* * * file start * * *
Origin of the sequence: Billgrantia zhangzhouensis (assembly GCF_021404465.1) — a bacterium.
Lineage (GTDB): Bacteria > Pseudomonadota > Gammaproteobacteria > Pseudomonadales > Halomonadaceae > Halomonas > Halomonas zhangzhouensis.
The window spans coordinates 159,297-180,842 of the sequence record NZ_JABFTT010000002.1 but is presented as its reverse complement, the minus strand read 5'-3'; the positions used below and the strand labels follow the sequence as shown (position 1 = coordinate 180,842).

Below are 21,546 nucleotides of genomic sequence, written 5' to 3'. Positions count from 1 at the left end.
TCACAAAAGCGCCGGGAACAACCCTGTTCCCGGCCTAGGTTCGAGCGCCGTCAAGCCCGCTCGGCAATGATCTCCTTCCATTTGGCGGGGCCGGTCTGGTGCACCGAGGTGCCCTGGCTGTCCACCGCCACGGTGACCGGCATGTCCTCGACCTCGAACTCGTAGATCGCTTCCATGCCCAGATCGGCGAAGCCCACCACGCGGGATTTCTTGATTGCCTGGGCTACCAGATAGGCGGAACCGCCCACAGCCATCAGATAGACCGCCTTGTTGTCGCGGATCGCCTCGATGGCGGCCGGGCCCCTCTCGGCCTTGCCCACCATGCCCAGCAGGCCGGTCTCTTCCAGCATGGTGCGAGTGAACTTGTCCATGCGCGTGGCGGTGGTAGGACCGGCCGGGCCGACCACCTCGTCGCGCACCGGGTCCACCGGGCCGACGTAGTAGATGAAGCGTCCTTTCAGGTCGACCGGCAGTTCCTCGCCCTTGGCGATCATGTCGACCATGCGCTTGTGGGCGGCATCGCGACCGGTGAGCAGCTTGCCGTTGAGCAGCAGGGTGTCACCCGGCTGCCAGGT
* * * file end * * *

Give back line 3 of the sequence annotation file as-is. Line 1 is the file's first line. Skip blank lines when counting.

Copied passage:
The window spans coordinates 159,297-180,842 of the sequence record NZ_JABFTT010000002.1 but is presented as its reverse complement, the minus strand read 5'-3'; the positions used below and the strand labels follow the sequence as shown (position 1 = coordinate 180,842).